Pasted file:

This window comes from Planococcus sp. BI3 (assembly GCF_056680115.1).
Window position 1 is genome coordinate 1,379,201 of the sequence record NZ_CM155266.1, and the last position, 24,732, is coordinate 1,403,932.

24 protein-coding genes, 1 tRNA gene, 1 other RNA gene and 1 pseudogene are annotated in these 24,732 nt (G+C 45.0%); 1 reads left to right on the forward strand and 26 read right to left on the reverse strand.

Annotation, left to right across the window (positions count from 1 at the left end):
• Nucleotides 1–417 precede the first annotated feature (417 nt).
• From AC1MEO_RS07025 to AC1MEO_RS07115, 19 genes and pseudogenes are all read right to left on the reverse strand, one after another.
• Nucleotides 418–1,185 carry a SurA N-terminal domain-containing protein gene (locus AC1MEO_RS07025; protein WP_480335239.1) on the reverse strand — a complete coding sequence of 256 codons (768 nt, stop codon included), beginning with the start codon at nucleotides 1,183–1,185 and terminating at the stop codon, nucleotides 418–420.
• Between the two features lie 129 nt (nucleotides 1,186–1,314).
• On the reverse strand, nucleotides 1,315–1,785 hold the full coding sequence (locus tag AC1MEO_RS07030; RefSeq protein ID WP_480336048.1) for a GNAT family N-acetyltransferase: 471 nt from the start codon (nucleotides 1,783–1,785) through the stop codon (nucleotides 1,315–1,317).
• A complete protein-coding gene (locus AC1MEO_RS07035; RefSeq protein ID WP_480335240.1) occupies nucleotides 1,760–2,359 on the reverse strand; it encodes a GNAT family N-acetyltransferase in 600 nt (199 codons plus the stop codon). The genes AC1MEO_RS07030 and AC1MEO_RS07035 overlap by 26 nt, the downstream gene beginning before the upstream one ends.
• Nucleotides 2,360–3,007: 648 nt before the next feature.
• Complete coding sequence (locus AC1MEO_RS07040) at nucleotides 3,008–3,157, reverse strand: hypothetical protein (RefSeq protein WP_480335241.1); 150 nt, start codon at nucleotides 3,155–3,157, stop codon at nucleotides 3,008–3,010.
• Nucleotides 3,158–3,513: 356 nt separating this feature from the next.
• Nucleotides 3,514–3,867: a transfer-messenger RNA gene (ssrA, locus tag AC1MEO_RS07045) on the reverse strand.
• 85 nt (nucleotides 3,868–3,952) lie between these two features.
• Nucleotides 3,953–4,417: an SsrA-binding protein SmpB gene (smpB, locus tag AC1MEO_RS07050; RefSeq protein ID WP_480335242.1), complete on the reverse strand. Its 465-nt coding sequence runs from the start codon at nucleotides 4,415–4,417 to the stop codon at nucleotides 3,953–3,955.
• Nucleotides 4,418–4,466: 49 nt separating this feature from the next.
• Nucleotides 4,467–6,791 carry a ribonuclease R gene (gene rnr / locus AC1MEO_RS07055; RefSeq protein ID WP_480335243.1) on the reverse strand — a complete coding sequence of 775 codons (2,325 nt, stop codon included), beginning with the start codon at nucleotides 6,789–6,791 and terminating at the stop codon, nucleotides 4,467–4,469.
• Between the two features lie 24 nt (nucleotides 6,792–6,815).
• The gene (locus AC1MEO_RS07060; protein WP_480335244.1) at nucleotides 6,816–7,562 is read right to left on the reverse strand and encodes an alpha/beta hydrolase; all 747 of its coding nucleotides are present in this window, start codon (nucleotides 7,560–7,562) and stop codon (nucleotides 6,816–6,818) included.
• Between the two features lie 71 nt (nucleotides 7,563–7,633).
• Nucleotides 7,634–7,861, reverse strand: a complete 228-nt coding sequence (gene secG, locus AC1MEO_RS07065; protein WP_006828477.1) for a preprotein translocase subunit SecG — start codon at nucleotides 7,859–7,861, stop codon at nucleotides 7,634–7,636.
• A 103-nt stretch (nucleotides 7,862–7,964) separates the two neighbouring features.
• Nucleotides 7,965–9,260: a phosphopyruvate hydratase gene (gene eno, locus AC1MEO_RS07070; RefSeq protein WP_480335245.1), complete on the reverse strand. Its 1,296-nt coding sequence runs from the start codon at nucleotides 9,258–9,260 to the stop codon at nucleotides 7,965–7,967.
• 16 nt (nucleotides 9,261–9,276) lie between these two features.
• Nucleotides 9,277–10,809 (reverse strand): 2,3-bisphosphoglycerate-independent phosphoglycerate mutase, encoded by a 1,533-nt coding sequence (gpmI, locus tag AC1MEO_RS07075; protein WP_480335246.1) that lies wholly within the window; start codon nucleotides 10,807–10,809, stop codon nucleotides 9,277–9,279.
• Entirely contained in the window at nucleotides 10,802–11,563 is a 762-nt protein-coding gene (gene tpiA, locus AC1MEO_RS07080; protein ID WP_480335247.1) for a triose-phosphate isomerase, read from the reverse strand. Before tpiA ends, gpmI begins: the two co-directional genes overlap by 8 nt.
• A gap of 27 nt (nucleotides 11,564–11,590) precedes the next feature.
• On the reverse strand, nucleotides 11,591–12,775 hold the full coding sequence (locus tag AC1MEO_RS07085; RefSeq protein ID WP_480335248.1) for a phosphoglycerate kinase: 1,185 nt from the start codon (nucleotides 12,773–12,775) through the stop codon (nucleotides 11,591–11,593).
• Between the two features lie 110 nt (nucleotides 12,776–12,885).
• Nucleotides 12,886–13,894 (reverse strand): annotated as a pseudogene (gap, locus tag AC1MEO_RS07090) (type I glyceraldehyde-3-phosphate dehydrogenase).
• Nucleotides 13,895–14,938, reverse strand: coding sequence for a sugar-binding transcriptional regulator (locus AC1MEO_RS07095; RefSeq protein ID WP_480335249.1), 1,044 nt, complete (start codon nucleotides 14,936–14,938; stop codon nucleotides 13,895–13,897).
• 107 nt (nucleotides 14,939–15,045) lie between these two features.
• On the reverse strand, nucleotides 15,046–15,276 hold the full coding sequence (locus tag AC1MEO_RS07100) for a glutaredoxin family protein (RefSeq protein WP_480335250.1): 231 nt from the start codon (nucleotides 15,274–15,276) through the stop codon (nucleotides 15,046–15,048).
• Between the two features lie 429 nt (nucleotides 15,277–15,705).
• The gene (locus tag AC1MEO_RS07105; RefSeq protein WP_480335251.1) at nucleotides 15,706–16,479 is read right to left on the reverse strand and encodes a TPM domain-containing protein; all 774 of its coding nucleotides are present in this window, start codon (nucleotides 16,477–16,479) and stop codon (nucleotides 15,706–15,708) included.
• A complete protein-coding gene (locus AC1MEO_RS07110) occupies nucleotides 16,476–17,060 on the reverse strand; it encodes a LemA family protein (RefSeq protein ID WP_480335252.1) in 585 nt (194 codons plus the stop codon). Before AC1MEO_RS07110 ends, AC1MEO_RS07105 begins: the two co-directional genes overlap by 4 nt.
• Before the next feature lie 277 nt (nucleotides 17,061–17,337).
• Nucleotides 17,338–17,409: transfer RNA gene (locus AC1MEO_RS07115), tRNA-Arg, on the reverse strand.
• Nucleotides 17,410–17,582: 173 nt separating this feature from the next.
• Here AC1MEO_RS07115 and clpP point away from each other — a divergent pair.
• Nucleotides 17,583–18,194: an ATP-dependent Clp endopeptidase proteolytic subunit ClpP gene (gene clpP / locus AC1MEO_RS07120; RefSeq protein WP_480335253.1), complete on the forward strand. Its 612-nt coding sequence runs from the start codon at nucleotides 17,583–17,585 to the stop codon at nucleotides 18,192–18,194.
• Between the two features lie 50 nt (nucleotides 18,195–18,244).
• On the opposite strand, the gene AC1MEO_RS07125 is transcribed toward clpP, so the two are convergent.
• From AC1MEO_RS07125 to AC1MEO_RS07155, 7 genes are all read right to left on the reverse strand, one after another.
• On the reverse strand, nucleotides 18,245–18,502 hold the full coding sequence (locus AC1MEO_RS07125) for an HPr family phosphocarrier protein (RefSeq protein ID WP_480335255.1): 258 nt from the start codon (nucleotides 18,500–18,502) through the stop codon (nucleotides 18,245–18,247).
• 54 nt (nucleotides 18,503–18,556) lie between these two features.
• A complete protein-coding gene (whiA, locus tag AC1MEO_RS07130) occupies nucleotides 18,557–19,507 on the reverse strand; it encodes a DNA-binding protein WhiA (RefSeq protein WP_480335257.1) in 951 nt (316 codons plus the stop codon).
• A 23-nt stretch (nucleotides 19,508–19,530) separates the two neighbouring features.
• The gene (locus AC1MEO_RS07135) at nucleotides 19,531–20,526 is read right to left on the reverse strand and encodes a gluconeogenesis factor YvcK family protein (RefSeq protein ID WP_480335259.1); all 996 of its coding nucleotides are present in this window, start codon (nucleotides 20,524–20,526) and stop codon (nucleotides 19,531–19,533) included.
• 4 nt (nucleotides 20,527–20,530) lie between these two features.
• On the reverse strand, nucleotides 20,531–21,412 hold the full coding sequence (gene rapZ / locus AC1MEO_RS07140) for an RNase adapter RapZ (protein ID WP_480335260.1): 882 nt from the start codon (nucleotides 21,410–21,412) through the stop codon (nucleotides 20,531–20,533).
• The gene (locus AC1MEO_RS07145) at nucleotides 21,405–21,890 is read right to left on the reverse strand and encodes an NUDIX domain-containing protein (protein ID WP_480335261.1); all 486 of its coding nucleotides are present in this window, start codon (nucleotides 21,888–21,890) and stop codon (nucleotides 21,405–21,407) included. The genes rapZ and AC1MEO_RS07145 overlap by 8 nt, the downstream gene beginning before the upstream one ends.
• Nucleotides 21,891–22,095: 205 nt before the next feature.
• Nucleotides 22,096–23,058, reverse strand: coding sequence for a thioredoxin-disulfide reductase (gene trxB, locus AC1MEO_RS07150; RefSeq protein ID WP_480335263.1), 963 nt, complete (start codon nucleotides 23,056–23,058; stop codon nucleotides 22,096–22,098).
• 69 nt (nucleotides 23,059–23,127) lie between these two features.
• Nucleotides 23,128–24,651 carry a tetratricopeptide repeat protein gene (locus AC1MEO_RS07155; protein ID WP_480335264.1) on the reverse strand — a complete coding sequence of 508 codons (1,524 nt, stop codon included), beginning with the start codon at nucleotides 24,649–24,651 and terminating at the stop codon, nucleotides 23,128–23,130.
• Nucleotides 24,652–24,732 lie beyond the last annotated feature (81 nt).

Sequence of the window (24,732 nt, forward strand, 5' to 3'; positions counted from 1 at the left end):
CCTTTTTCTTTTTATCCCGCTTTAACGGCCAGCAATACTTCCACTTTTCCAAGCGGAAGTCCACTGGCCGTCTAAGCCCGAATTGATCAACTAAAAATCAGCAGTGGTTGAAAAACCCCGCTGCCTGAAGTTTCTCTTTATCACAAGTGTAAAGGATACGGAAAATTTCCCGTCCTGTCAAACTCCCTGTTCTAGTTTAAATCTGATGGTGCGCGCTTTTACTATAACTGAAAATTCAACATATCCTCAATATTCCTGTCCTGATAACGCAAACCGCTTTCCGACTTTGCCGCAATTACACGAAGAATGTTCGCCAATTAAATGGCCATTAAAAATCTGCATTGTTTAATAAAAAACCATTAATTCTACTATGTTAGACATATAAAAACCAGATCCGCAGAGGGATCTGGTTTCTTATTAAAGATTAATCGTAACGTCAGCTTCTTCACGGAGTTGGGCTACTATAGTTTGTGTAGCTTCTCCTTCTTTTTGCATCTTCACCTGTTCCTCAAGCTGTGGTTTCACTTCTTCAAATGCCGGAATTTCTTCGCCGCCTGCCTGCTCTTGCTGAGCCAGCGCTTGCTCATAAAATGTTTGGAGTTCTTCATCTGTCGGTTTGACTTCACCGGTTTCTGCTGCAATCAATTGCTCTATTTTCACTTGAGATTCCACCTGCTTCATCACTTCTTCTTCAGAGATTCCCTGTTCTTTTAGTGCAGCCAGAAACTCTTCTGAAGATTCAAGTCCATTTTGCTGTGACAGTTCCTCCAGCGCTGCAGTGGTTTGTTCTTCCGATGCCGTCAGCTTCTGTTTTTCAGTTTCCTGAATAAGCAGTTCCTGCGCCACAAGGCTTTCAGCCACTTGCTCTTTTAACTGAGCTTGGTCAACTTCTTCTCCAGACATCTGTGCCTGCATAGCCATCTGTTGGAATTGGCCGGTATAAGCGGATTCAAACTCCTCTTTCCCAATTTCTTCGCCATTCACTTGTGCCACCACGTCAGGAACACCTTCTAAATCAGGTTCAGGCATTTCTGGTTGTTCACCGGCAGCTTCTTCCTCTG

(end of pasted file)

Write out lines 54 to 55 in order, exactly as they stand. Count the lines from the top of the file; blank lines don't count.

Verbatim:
• Nucleotides 21,891–22,095: 205 nt before the next feature.
• Nucleotides 22,096–23,058, reverse strand: coding sequence for a thioredoxin-disulfide reductase (gene trxB, locus AC1MEO_RS07150; RefSeq protein ID WP_480335263.1), 963 nt, complete (start codon nucleotides 23,056–23,058; stop codon nucleotides 22,096–22,098).